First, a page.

The economist has an absolutely fascinating piece on Japanese culture and robotics:
HER name is MARIE, and her impressive set of skills comes in handy in a nursing home. MARIE can walk around under her own power. She can distinguish among similar-looking objects, such as different bottles of medicine, and has a delicate enough touch to work with frail patients. MARIE can interpret a range of facial expressions and gestures, and respond in ways that suggest compassion. Although her language skills are not ideal, she can recognise speech and respond clearly. Above all, she is inexpensive . Unfortunately for MARIE, however, she has one glaring trait that makes it hard for Japanese patients to accept her: she is a flesh-and-blood human being from the Philippines. If only she were a robot instead.From the technical point of view, though, it is unlikely that the optimistic visions described in this article will materialize in the near future. So far, people have not been able to make robots perform well at typically human tasks, i.e understanding speech, recognizing objects (beyond a few crude classes), and so on. All the robots currently in existence basically repeat a few pre-programmed motions in some pre-specified, possibly random, order - i.e. industrial robots for manufacturing, robotic dogs. This seems to be the limit of our current abilities and there is only so far you can go with that.
Many workers from low-wage countries are eager to work in Japan. The Philippines, for example, has over 350,000 trained nurses, and has been pleading with Japan—which accepts only a token few—to let more in. Foreign pundits keep telling Japan to do itself a favour and make better use of cheap imported labour. But the consensus among Japanese is that visions of a future in which immigrant workers live harmoniously and unobtrusively in Japan are pure fancy. Making humanoid robots is clearly the simple and practical way to go.
Few Japanese have the fear of robots that seems to haunt westerners in seminars and Hollywood films. In western popular culture, robots are often a threat, either because they are manipulated by sinister forces or because something goes horribly wrong with them. By contrast, most Japanese view robots as friendly and benign. Robots like people, and can do good.
The Japanese are well aware of this cultural divide, and commentators devote lots of attention to explaining it. The two most favoured theories, which are assumed to reinforce each other, involve religion and popular culture.
Most Japanese take an eclectic approach to religious beliefs, and the native religion, Shintoism, is infused with animism: it does not make clear distinctions between inanimate things and organic beings. A popular Japanese theory about robots, therefore, is that there is no need to explain why Japanese are fond of them: what needs explaining, rather, is why westerners allow their Christian hang-ups to get in the way of a good technology. When Honda started making real progress with its humanoid-robot project, it consulted the Vatican on whether westerners would object to a robot made in man's image.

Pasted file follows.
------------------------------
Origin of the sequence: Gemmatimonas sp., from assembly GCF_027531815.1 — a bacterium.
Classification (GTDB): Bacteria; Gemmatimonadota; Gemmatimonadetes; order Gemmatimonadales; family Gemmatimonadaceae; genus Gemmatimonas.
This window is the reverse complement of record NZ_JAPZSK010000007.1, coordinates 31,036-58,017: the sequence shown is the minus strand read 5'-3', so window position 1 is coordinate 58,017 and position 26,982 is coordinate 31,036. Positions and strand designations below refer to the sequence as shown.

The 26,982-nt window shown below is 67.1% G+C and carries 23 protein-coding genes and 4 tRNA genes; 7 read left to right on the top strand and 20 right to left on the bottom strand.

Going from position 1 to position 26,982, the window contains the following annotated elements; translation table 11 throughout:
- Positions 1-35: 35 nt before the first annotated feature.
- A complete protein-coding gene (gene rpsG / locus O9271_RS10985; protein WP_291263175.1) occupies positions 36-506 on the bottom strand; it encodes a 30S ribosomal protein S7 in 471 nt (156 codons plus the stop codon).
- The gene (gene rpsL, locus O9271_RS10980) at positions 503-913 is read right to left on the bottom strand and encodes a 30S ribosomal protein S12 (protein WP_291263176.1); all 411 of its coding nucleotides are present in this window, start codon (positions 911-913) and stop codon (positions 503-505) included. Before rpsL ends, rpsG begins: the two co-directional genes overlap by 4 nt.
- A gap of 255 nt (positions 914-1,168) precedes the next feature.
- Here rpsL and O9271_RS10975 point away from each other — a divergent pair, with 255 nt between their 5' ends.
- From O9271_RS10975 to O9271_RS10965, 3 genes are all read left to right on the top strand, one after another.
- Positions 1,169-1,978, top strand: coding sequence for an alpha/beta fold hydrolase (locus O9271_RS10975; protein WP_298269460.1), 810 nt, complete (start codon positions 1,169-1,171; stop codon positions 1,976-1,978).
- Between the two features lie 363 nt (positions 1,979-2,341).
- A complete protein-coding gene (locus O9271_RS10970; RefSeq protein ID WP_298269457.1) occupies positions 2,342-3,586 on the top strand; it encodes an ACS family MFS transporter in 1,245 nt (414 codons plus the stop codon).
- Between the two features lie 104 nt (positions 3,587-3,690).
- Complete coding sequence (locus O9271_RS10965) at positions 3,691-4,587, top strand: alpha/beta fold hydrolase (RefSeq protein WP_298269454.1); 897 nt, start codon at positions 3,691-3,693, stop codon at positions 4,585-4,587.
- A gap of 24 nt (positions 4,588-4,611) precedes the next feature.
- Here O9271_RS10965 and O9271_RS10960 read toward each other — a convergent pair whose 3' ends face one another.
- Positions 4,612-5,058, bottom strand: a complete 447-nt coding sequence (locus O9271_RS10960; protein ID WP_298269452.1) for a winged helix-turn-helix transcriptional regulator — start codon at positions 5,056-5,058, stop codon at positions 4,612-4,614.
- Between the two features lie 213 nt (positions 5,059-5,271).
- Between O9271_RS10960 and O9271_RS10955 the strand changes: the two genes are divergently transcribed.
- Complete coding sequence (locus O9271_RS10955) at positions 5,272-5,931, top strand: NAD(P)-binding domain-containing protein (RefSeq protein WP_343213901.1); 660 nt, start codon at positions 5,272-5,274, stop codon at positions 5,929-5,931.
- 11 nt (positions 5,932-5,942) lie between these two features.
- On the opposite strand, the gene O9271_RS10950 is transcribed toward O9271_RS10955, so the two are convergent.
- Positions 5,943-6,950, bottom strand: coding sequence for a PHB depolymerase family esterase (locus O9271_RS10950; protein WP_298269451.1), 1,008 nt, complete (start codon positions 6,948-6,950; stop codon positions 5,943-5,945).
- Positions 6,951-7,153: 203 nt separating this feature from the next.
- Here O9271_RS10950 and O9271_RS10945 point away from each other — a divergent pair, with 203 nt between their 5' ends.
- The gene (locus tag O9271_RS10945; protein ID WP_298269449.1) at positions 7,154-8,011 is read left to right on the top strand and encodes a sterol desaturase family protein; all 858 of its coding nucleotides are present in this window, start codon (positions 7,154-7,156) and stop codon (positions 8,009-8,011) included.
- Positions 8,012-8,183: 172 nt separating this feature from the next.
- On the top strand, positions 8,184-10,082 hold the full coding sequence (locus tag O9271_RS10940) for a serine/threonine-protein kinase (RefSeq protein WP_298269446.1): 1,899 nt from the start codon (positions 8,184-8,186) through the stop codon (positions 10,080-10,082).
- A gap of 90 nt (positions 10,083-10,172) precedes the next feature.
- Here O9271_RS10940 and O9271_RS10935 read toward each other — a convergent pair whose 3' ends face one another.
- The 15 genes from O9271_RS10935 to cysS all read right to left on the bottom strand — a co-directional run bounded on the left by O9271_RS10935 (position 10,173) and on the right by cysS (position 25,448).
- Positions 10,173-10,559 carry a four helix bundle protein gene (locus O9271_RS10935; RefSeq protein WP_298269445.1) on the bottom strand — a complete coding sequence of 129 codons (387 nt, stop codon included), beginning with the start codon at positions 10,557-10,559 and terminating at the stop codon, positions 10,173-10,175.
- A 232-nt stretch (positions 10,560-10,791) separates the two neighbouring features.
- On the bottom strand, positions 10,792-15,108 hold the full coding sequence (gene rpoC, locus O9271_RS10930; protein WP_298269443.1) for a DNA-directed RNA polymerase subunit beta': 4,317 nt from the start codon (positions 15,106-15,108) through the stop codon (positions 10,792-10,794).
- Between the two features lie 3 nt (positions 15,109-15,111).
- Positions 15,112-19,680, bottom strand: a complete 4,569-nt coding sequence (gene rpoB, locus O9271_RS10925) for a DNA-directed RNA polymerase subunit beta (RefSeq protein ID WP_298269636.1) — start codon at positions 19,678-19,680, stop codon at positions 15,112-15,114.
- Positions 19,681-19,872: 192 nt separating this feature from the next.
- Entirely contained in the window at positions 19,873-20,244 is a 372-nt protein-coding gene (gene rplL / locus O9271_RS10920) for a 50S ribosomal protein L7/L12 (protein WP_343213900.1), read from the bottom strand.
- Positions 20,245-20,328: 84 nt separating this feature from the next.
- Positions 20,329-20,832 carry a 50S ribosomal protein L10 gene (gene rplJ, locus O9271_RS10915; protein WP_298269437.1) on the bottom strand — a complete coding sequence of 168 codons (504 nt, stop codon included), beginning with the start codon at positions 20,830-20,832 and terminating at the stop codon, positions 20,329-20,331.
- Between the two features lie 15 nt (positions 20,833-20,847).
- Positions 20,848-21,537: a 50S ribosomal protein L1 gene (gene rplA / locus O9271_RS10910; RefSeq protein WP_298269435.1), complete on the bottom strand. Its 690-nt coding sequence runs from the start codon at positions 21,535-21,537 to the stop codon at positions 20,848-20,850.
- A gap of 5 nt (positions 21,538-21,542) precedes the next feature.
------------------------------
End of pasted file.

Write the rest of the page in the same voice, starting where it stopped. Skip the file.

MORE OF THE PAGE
Japanese popular culture has also consistently portrayed robots in a positive light, ever since Japan created its first famous cartoon robot, Tetsuwan Atomu, in 1951. Its name in Japanese refers to its atomic heart. Putting a nuclear core into a cartoon robot less than a decade after Hiroshima and Nagasaki might seem an odd way to endear people to the new character. But Tetsuwan Atom—being a robot, rather than a human—was able to use the technology for good.
These sanguine explanations, however, may capture only part of the story. Although they are at ease with robots, many Japanese are not as comfortable around other people. That is especially true of foreigners. Immigrants cannot be programmed as robots can. You never know when they will do something spontaneous, ask an awkward question, or use the wrong honorific in conversation. But, even leaving foreigners out of it, being Japanese, and having always to watch what you say and do around others, is no picnic.
...AIBO, the robotic dog that Sony began selling in 1999. The bulk of its sales have been in Japan, and the company says there is a big difference between Japanese and American consumers. American AIBO buyers tend to be computer geeks who want to hack the robotic dog's programming and delve in its innards. Most Japanese consumers, by contrast, like AIBO because it is a clean, safe and predictable pet.
AIBO is just a fake dog. As the country gets better at building interactive robots, their advantages for Japanese users will multiply. Hiroshi Ishiguro, a robotocist at Osaka University, cites the example of asking directions. In Japan, says Mr Ishiguro, people are even more reluctant than in other places to approach a stranger. Building robotic traffic police and guides will make it easier for people to overcome their diffidence.
Karl MacDorman, another researcher at Osaka, sees similar social forces at work. Interacting with other people can be difficult for the Japanese, he says, “because they always have to think about what the other person is feeling, and how what they say will affect the other person.” But it is impossible to embarrass a robot, or be embarrassed, by saying the wrong thing.